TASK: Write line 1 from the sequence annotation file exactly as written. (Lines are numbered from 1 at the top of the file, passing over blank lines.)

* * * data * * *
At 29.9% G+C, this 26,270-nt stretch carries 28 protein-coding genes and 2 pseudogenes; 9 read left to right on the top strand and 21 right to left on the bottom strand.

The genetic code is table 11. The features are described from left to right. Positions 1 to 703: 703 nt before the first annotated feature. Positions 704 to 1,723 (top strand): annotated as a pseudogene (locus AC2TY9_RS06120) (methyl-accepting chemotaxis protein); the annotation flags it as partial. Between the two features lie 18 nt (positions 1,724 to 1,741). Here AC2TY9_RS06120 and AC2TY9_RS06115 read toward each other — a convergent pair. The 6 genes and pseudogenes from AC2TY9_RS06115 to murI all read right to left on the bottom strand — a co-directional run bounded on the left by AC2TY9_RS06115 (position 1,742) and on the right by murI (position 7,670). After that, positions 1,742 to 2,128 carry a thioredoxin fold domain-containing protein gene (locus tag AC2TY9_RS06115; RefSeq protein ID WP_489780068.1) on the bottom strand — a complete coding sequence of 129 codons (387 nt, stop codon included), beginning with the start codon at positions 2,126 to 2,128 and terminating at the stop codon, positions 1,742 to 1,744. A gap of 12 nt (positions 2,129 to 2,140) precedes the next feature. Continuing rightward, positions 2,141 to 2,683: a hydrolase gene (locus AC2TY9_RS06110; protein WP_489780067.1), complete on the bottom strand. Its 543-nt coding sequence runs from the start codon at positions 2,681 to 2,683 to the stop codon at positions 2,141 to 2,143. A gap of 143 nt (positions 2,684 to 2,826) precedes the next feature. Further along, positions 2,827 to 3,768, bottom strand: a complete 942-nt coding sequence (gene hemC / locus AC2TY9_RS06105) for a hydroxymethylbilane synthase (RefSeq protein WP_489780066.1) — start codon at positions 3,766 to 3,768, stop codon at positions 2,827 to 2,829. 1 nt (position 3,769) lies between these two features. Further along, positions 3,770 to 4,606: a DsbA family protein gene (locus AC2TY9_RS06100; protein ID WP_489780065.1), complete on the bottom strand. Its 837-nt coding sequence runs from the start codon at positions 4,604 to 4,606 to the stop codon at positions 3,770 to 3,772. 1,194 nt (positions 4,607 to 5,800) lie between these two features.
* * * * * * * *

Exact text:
At 29.9% G+C, this 26,270-nt stretch carries 28 protein-coding genes and 2 pseudogenes; 9 read left to right on the top strand and 21 right to left on the bottom strand.